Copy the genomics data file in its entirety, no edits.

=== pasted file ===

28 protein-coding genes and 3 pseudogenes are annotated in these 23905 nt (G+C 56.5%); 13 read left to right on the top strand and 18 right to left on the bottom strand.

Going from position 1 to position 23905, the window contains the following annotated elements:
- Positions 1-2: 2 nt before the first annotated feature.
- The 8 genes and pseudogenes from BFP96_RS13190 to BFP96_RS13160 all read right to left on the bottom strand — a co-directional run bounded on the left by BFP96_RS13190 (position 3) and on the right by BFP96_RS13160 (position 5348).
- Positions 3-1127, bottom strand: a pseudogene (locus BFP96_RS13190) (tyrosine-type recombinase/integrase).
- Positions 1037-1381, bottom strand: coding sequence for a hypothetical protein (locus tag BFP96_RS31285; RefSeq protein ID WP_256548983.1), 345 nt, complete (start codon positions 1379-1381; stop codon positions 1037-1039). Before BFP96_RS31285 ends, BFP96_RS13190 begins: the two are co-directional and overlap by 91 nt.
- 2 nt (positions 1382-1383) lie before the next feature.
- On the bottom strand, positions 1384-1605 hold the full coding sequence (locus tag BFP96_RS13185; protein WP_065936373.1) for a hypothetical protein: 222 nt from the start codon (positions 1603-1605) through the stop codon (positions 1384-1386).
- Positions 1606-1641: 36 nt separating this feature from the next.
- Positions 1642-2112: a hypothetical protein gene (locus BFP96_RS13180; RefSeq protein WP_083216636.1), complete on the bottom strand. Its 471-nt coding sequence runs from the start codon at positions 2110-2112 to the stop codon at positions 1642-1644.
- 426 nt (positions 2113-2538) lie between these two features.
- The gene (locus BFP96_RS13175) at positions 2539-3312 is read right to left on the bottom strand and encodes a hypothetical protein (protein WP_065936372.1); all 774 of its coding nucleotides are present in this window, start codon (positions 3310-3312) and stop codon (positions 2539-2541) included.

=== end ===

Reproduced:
28 protein-coding genes and 3 pseudogenes are annotated in these 23905 nt (G+C 56.5%); 13 read left to right on the top strand and 18 right to left on the bottom strand.

Going from position 1 to position 23905, the window contains the following annotated elements:
- Positions 1-2: 2 nt before the first annotated feature.
- The 8 genes and pseudogenes from BFP96_RS13190 to BFP96_RS13160 all read right to left on the bottom strand — a co-directional run bounded on the left by BFP96_RS13190 (position 3) and on the right by BFP96_RS13160 (position 5348).
- Positions 3-1127, bottom strand: a pseudogene (locus BFP96_RS13190) (tyrosine-type recombinase/integrase).
- Positions 1037-1381, bottom strand: coding sequence for a hypothetical protein (locus tag BFP96_RS31285; RefSeq protein ID WP_256548983.1), 345 nt, complete (start codon positions 1379-1381; stop codon positions 1037-1039). Before BFP96_RS31285 ends, BFP96_RS13190 begins: the two are co-directional and overlap by 91 nt.
- 2 nt (positions 1382-1383) lie before the next feature.
- On the bottom strand, positions 1384-1605 hold the full coding sequence (locus tag BFP96_RS13185; protein WP_065936373.1) for a hypothetical protein: 222 nt from the start codon (positions 1603-1605) through the stop codon (positions 1384-1386).
- Positions 1606-1641: 36 nt separating this feature from the next.
- Positions 1642-2112: a hypothetical protein gene (locus BFP96_RS13180; RefSeq protein WP_083216636.1), complete on the bottom strand. Its 471-nt coding sequence runs from the start codon at positions 2110-2112 to the stop codon at positions 1642-1644.
- 426 nt (positions 2113-2538) lie between these two features.
- The gene (locus BFP96_RS13175) at positions 2539-3312 is read right to left on the bottom strand and encodes a hypothetical protein (protein WP_065936372.1); all 774 of its coding nucleotides are present in this window, start codon (positions 3310-3312) and stop codon (positions 2539-2541) included.